ARTISTRY AMID THE GREENERY
A carefully chosen and well-placed sculpture can help provide essential structure to a winter garden
Peter Scheemakers (1691-1781), a Belgian artist considered the father of modern sculpture, wrote, “The best sculpture represents an ideal harmony between subject matter, material and situation.” This is an outcome that comes naturally, perhaps, to great artists, but may be elusive to many of us. His work can be found at Cottesbrooke, a wonderful garden just north of London.
In winter, when many trees are bare, gardens might rely on sculpture to create interest and excitement. Along with evergreen trees, carefully chosen and well-placed sculpture can provide essential structure to the winter garden.
In Glennis and Peter Rodeck’s garden, Scotchman’s Hill, at Warwick, west of Brisbane, temperatures are extreme, with winter days of minus 5C and weeks of over 40C in summer.
To manage the cold and frost the Rodecks create microclimates using overhead trees and buildings.
“To protect more tender plants outside of the microclimates we cover with frost cloth or hessian until the last frosts are gone,” Glennis Rodeck says. “Very frost-tender plants like ferns and succulents go into the glasshouse for winter. “And we rely on our sculptures to provide yearround interest in the garden whatever the weather conditions. They also give an element of surprise as you move into different areas of the garden. In the midst of winter the sculptures create silhouettes above a white frosty garden when there is little else of interest.” At Scotchman’s Hill, a spider web created by local artist Alain Colfs and spun between two trees glistens with early morning dew. “The web makes me think of the many spiders in the garden and just how clever they are to construct such an intricate work,” Peter Rodeck says. “One of my friends, in passing by the web, said: ‘It looks like the spider is waiting for his dinner — fly in, no fly out.’ ” At Lucindale, a garden just south of Hobart, several sculptures are placed throughout the garden, all created by Matthew Dick. A stream of bull ants crawls up a tree trunk and a large scorpion stalks a meadow of poa grasses. A butterfly rests on a tree stump.
When contemplating sculpture, you would consider the size of your property along with the location, style and age of the garden. Whether your taste and funds run to classical sculpture of museum quality or a piece of driftwood collected on the beach, you’ll want the work you choose to sit happily in its location.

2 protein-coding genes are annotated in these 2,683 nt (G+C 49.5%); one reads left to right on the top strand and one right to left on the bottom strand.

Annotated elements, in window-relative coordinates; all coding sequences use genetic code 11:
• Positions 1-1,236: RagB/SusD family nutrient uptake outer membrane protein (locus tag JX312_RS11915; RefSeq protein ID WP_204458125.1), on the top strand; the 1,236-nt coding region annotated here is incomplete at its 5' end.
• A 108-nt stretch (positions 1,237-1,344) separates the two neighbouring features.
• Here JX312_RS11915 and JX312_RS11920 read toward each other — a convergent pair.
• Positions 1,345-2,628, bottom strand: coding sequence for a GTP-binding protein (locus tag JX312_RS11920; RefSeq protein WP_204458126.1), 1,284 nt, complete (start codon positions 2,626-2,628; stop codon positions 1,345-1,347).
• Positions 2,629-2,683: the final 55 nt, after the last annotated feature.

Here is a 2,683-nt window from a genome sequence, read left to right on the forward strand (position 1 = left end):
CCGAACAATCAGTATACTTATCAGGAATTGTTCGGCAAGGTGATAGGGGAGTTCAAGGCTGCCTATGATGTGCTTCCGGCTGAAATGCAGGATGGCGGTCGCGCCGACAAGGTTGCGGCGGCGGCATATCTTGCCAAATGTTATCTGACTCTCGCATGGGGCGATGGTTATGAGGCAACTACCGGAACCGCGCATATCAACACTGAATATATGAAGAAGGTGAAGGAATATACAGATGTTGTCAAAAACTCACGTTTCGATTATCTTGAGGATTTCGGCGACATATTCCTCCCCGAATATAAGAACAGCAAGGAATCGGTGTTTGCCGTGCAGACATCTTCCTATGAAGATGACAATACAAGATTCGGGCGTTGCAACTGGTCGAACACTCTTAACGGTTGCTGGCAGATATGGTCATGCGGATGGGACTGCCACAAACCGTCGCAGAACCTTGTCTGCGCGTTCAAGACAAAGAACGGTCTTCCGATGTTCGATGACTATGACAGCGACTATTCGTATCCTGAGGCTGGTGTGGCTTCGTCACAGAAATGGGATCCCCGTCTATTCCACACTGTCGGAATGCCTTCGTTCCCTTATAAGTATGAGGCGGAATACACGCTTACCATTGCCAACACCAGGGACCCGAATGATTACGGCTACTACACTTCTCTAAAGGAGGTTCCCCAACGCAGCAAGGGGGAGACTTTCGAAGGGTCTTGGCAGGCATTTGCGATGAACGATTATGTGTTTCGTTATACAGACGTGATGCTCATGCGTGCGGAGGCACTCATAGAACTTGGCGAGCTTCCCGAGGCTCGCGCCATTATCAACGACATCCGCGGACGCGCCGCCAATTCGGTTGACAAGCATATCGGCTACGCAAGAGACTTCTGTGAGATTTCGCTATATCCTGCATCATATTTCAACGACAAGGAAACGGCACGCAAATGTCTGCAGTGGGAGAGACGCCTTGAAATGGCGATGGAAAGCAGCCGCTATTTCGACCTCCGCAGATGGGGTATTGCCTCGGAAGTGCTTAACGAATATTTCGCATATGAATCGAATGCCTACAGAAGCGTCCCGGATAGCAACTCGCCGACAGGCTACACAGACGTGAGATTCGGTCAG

Artists create works in myriad styles and a variety of mediums, from stone to clay, marble, wood, bronze, steel or concrete.
You might finish an avenue with a piece relevant to that part of the garden: an apple in polished granite at the end of a walk to an orchard, for instance. Vernacular materials — local stone, for example — anchor and contextualise any garden.
The scale of the piece should relate to the size of the garden and the height and scale of the house. A large piece in a small space can turn an uninteresting space into a dramatic area. You might covet a Dragonfly, by Todd Stuart, hovering above a flower border.
As the Persians have shown us across centuries, sculpture in conjunction with water is a beautiful el-
Sculpture in conjunction with water is a beautiful element in any garden
ement in any garden. Christopher Trotter’s Pelicans, on a pylon in the Brisbane River, relates perfectly to its setting at Southbank, near the Captain Cook Bridge.
At the National Rose Garden at Woolmers, in northern Tasmania, stainless steel birds and water plants, including reeds and lily pads, have been created by sculptor Folko Kooper to disguise the mechanics of the central rill, set in a 120m by 35m parterre that dissects the garden.
And less must be more. A beautiful piece of sculpture that you cannot live without will make you more content than several items of questionable beauty.
If you can have only one piece, choose something with which you have fallen in love. In a small space just one carefully selected piece will be more effective than a collection that may be disparate. (Although you could rotate several pieces as your mood and the seasons change.)
As with any work of art, find something you love and treasure it. And as Ji Cheng wrote, in 1634 in his
Yuan Ye, or The Craft of Gardens, “There is no definite way of making scenery; you know it is right when it stirs your emotions.” After nearly two decades and 900 columns, this is my last for The Weekend Australian.
It has been a great joy and a privilege to bring to you each week the history, beauty and meaning of landscape, and gardens old and new, from throughout Australia and around the world, to interview so many different garden owners and to photograph so many great gardens.
And, during my darkest days since my diagnosis and treatment for cancer from 2012, my weekly column has kept me sane. I am proud to say I have never missed a deadline. Thank you all for your support, your letters and emails. Holly Kerr Forsyth attained a PhD in 19th and 20thcentury gardens. Follow her on Twitter: @hollykerforsyth. Clockwise from above, Christopher Trotter’s
Pelicans at Brisbane’s South Bank; stainless steel birds and water plants by sculptor Folko Kooper at the National Rose Garden at Woolmers; the spider web created by local artist Alain Colfs at Scotchman’s Hill; inset, Matthew Dick’s scorpion at Lucindale